Collective food sharing and food swapping is on the rise, and for good reason.
Over a dozen cities are doing it and more are catching on to this new trend. It should come to no surprise that Philly is riding this wave, after hosting its 1st Philly Food Swappers gathering two years ago. It may be worth your while to stay tuned in to Philly Food Swap for the next gathering.
It’s so Philly. It’s all about what’s homegrown, homemade, home foraged. It’s where currency is in the craft, and the only paper, plastic, and metal found is in the packaging. It’s a great way to experience a variety foods all in one location by people whose intention is simply to exchange their energy and get their hands on some good food. It may be a sign of things to come.
Food swapping is a way to reclaim our role as creators and consumers in the food system. On a monthly or bi-monthly basis, depending on where you live, you can make a dish, a condiment, or a baked good, go to a food swap and exchange it for another food item of your choosing. Sure, there may be a little paperwork in between, but such a small task in the process of “giving what you get”. Food swapping is also a great way to lessen waste, by only exchanging for what you want or need. A sure way to empower and put more value in local farmers, aspiring chefs, home cooks, busy families, and all who are a part of the community. And it definitely supports LOCAL.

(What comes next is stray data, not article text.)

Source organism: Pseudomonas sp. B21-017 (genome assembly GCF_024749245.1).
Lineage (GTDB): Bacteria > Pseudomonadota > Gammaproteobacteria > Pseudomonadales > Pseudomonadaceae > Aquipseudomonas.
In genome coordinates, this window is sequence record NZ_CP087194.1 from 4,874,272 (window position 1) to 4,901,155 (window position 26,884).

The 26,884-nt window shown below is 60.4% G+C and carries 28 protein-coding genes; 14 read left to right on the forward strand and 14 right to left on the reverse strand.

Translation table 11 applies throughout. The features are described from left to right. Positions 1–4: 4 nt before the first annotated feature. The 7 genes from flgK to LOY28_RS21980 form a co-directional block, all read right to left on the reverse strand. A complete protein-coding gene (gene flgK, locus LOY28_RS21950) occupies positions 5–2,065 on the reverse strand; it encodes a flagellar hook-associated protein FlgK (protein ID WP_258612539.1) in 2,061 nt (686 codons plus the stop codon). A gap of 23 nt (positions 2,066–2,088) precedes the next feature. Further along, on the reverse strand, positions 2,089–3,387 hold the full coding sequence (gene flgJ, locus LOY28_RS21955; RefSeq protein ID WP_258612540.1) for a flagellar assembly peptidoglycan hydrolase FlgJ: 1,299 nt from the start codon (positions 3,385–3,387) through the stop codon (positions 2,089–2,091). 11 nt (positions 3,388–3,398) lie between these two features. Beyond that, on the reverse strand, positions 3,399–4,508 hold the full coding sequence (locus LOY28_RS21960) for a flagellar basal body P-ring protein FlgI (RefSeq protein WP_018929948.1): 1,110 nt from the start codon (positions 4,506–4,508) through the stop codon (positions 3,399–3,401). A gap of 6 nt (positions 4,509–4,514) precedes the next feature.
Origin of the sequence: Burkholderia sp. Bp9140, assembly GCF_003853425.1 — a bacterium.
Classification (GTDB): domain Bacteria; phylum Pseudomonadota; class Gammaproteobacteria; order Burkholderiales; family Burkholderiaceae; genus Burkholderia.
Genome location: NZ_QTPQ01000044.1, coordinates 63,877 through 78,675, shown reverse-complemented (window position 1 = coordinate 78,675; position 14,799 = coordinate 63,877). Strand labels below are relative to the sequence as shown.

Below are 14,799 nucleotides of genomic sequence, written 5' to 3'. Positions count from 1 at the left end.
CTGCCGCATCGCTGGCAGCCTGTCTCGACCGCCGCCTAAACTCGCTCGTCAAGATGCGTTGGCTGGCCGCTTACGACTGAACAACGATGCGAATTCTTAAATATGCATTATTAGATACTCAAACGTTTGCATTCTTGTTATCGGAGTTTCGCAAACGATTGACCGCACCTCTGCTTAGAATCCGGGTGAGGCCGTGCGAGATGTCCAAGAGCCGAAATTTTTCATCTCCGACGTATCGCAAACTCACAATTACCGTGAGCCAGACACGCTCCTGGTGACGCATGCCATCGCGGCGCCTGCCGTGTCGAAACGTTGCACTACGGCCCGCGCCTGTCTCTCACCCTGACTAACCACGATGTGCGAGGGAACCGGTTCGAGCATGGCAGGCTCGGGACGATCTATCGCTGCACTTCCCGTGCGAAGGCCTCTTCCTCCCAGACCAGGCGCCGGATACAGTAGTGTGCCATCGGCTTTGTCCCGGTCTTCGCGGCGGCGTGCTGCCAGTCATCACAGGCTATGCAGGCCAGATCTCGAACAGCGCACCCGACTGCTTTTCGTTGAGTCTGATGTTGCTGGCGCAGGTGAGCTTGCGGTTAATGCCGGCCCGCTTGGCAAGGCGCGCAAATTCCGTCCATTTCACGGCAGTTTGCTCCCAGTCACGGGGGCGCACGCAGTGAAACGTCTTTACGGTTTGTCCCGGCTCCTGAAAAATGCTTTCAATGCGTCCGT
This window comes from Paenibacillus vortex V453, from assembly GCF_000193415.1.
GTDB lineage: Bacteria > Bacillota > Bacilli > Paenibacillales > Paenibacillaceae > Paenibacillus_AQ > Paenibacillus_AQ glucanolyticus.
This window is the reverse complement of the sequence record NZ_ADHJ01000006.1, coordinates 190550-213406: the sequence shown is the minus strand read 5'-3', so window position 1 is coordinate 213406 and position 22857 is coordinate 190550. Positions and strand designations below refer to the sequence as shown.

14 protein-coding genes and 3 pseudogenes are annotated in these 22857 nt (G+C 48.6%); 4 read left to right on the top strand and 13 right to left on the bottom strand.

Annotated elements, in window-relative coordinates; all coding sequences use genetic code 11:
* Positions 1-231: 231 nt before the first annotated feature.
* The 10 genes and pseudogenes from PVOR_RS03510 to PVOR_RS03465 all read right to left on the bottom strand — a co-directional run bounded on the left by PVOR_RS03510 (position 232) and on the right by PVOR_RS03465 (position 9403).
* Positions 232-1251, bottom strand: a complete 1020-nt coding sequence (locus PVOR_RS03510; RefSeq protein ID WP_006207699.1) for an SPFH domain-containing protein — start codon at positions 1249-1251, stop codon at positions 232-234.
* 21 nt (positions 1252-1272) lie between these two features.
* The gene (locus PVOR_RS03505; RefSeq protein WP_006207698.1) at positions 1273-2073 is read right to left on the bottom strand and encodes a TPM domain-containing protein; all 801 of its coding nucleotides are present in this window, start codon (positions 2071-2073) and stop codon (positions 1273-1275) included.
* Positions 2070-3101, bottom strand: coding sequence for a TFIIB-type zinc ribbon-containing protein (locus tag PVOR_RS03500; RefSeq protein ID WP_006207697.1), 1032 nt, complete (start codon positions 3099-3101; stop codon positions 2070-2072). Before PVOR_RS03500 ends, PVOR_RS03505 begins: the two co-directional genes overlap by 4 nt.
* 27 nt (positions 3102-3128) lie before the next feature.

In a recent article by Dr. Hyman, Why Cooking Can Save Your Life, he speaks of the power of collective intelligence and how “the community is the cure”. He expands on the current state of our nation’s health and is adamant about reclaiming our power: Our power in the kitchen. Many of us have lost our way in the kitchen, and the effects of not knowing how to “get down” in the kitchen have become obvious. Food swapping may be the next best thing, or at least a stopping point along the way of reclaiming our natural cooking selves.
While food swappers may not be sharing the same cooking space, they are sharing the end result. And sometimes that’s what’s most important or needed. Food swapping and food sharing is definitely one way to approach food more collectively. It’s also a way to fuel creative culinary juices, remedy the constraints of time, and diversify the palate. It may even save you money!
Each city subscribes to their own formula or guidelines for food swapping. Try visiting these sites to learn more:
Northwest Philly Parents is a partnership between Newsworks and Germantown Avenue Parents.